Some non-surgical methods for increasing the length of the male sex organ do in fact work, while others are likely to result only in soreness and disappointment, a review of medical literature has shown.
Surgical procedures, however, can be dangerous and have an "unacceptably high rate of complications," according to the study, published this week in the Journal of the British Association of Urological Surgeons.
"An increasing number of patients seek urological advice for the so-called 'short penis'," the researchers reported.
This is true despite the fact that "penile length is normal in most of these men, who tend to overestimate normal phallic dimension."
A male member - measured on the dorsal, or upper, side - can be considered normal in length if it is at least four centimetres (1.6 inches) when limp, and 7.5 centimetres (three inches) when rigid, noted several of the studies evaluated.
Some allowances, they added, must be made for a man's height and his body-mass index (BMI), which measures deviation from optimal levels of body fat.
To determine the efficacy and safety of both surgical and non-surgical techniques for so-called "male enhancement," Marco Orderda and Paolo Gontero of the University of Turin in Italy canvassed scientific literature.
They found 10 relevant studies. Half reported on surgical techniques, performed on 121 men.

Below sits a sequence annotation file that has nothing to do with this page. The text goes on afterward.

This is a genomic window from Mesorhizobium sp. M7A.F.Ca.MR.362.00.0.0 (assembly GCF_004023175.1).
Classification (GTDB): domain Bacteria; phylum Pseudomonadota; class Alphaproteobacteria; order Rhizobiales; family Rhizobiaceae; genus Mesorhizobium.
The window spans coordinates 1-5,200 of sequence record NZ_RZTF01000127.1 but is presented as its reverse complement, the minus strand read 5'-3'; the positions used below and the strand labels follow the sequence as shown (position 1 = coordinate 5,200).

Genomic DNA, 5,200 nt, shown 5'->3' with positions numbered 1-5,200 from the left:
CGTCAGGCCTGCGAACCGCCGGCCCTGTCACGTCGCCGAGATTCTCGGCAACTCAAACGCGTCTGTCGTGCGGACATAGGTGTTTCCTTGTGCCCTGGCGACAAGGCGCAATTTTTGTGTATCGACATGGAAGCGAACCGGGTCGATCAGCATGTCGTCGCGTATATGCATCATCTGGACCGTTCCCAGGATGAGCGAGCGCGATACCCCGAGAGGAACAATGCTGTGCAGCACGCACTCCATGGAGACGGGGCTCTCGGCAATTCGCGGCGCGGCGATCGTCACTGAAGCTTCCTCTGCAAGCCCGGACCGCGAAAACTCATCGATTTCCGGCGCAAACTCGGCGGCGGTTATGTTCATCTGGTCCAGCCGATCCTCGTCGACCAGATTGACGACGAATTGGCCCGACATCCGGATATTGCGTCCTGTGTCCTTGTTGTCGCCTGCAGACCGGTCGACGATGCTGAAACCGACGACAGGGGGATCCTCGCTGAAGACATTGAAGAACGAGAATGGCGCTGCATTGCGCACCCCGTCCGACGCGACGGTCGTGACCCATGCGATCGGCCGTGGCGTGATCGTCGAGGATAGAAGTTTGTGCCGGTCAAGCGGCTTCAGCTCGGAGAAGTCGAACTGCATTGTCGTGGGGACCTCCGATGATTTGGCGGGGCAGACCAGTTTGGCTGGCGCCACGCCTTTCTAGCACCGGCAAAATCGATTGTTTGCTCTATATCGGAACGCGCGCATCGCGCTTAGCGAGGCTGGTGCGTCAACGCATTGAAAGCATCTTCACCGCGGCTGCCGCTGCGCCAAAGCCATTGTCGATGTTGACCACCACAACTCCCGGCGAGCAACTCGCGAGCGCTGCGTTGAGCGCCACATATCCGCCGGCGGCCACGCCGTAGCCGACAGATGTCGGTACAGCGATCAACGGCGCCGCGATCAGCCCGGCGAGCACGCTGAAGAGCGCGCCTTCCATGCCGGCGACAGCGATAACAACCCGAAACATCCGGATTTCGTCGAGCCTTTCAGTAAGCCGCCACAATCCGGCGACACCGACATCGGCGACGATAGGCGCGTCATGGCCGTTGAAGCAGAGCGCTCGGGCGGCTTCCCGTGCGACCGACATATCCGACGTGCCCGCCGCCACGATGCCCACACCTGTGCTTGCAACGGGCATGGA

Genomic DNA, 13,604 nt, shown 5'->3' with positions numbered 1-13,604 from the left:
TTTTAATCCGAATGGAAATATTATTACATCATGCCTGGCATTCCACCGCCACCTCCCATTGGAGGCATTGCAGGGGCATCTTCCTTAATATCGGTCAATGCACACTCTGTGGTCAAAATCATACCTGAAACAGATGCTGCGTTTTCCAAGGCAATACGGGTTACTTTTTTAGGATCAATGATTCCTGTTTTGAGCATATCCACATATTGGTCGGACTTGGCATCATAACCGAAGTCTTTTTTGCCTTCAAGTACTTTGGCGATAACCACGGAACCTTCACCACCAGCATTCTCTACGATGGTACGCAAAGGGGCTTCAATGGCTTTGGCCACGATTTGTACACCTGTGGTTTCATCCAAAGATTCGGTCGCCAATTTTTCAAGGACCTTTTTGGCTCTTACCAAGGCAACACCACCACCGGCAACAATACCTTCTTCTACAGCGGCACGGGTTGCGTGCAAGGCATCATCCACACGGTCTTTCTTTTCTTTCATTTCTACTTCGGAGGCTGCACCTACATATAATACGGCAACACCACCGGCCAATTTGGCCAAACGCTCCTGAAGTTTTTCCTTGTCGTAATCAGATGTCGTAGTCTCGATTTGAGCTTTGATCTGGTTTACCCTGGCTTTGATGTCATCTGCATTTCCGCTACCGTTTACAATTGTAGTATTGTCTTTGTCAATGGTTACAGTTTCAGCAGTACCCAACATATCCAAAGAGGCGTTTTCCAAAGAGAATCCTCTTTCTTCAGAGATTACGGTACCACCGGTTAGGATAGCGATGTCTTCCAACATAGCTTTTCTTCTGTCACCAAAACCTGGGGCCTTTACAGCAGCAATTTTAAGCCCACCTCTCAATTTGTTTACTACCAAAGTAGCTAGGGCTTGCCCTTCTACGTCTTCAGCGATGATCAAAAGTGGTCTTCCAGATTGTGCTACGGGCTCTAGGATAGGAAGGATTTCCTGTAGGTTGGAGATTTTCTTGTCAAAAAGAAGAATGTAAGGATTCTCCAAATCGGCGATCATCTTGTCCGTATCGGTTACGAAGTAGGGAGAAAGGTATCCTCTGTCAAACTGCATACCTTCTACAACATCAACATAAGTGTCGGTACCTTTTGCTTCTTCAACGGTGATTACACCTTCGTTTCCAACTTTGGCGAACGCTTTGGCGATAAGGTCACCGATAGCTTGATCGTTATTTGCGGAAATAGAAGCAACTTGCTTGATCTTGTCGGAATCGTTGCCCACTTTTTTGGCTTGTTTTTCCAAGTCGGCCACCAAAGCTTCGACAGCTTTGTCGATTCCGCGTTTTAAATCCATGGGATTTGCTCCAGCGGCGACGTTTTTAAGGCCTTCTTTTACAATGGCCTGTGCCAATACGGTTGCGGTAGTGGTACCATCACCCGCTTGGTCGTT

Among the non-invasive methods, tested on 109 subjects, so-called penile extenders that stretch the phallus through traction were shown to be most effective.
One study reported an average increase of 1.8 centimetres (0.7 inches), while another measured an extra 2.3 centimetres (0.9 inches) in a flaccid state, and 1.7 centimetres (0.67 inches) when erect.
But the regimen for achieving these gains was arduous: six hours of daily traction over four months in the first case, and four hours every day over six months in the second.
Another device, known as a "penis pump," uses a manual or motorised pump to create a vacuum inside a hard cylinder sheath, stretching the phallus.
Six months of treatment, however, "was not found to be effective for penile elongation, although is provided some sort of psychological satisfaction for some men," the researchers said.
So-called peno-scrotal rings - expandable or rigid bands that fit around the base of the scrotum and penis - "might help to augment penile size and maintain erections in men suffering from anxiety", they reported, but only two cases were evaluated.
Advertisements claiming that another popular technique - so-called "penile lengthening exercises" - can add centimetres or inches to one's manhood are unfounded, say Oderda and Gontero.
Even the methods that did show some increase in length did not result in a gain in thickness, they noted.
But nor was their shrinkage.
"It is interesting that no girth decrease was reported with traction therapy, as one would have instinctively thought," the researchers said.